The 10 Most Influential Captains of the Modern Era: John Terry
When the word “leader” or in footballing terms “El Capitano” comes to mind, one suddenly imagines a player who along with being well built, has that subtle aura around him which commands respect. With that being said, what exactly makes a captain influential?
Influential in the sense that the man in question is involved in almost every major decision that can or will affect the club. Influencing the players to believe in themselves and do everything to win is one thing, whereas standing by them and lifting their spirits at the direst of times is another. The right mixture of both though, is when we call a player a very influential captain.
John George Terry needs no introduction. He is the most successful captain to ever have led out a Chelsea team and is arguably, the best center-back England have ever had on the pitch. Apart from being an absolute rock in the Chelsea defence John Terry has even found himself some action on the other end of the field, banging in 50 goals for the club he loves.
Despite injuries knocking him down, there is no one else you would want in your defence other than a 100% fit John Terry, because a 50 % fit John Terry is better than a 110 % fit Premier League defender, as put forth by Ray Wilkins. Age might have been a problem for some modern-day defenders but never has it been a problem for Terry. His reading of the game has never faltered and in some cases, people have even gone on to say that it has improved vastly.
My blue tinted glasses will never ever let me write a tribute for a player who despite doing so much on the pitch for his team, has been a constant whipping boy for rival fans. Despite that, one can appreciate how he has been one of the most influential captains the world of football has ever seen.
Being one of the players heralded as a part of the golden generation of a country may bring pride, but with it comes immense amount of pressure on those square shoulders. Though these players, despite being superstars of the beautiful game, underachieved, the 19th of August, 2008 will forever be remembered as the day when England appointed the most controversial permanent captain in the history of football.
Steve McClaren made an infamous statement back in 2006 when asked about who would replace Beckham as captain and leader of the Three Lions:
“Choosing a captain is one of the most important decisions a coach has to make. I’m certain I’ve got the right man in John Terry. I’m convinced he will prove to be one of the best captains England has ever had.”
John Terry did not have the best of starts as skipper after England failed to qualify for Euro 2008, as the Chelsea captain bore “full responsibility” in a press conference.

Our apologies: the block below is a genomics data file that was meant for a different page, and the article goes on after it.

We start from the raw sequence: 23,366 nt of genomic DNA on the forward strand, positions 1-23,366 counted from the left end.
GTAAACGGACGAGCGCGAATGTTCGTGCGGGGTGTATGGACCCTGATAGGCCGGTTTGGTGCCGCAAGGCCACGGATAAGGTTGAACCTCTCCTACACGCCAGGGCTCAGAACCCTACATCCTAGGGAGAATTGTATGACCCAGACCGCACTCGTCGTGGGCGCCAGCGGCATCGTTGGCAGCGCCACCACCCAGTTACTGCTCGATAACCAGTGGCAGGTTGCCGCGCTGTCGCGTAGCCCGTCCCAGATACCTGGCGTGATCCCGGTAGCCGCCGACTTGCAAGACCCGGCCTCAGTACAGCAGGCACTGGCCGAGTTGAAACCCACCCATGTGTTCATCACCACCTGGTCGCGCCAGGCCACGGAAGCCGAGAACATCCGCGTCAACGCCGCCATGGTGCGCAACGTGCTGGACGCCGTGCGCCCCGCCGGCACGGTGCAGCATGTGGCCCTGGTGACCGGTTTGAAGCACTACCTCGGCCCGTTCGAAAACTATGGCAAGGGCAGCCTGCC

His England career never glittered with silverware, but always carried a semblance of disappointment, shame and controversy. Captaining England was his childhood dream and although he retired after he’d felt that his position was made “untenable” by the English FA, he cannot hold any regrets about it because he has seen a lot worse and still persevered.
His Chelsea career, meanwhile, has never been scorched despite what has happened behind the scenes. He has always been there for Chelsea when needed and has been instrumental in their back-to-back title-winning campaigns, their-double winning campaign and the one where they achieved European glory.
Ever since the Russian oligarch took over the club in 2003, negativity and criticism has knocked on the doors of JT. The fact remains though, that rising above such circumstances is what makes a great person. If you rise above those circumstances and carry others on your back at the same time, you are a great leader. That in turn increases your influence to a level which cannot be surpassed.
John Terry led Chelsea to back-to-back titles. The pressure was on the boys in Blue after winning the first title Chelsea had laid their hands on in 50 years. They needed someone to show them the way and inspire them when everything was lost. Terry stepped up when it mattered and led them on to grab their second title in dramatic fashion. This is why he will be remembered by the squad who won so much. Terry owned up to mistakes made by the team and held himself responsible for almost every matter.
Some even have the audacity of questioning his contribution to Chelsea Football Club’s first taste of European glory. They are the same ones who forget that Terry organized the defence against Barcelona in the first leg with three broken ribs. He scored a vital header against Napoli as Chelsea defied the odds and overturned a 3-1 deficit.
He, along with Lampard and Drogba, was asked to rethink his decision about not retiring sooner by the media and pundits. What exactly would have happened to Chelsea in the UCL if the old guard had indeed said their last goodbyes a bit too early?
You can have your Hazards, Matas and Oscars but without one man who knows every blade of grass on that pitch and has poured out his blood, sweat and tears on that 113 x 74 yards of area, even the most talented of men fail to show up on the biggest of stages.
At a time where money is everything and loyalty is nothing, the Chelsea faithful can be proud that they have a captain who has been with them for over 20 years. Words would not be enough to express how influential Terry was. One of the few captains who put the club before himself. The word influence has many meanings, and can also have many factors deciding it. In the modern era though, everything that matters is what happens on the field and not off it. Controversies, scandals and hate may come and go, but for Chelsea, there will be only one Captain, Leader, Legend.
Catch the rest of this series here: The 10 most influential captains of the modern era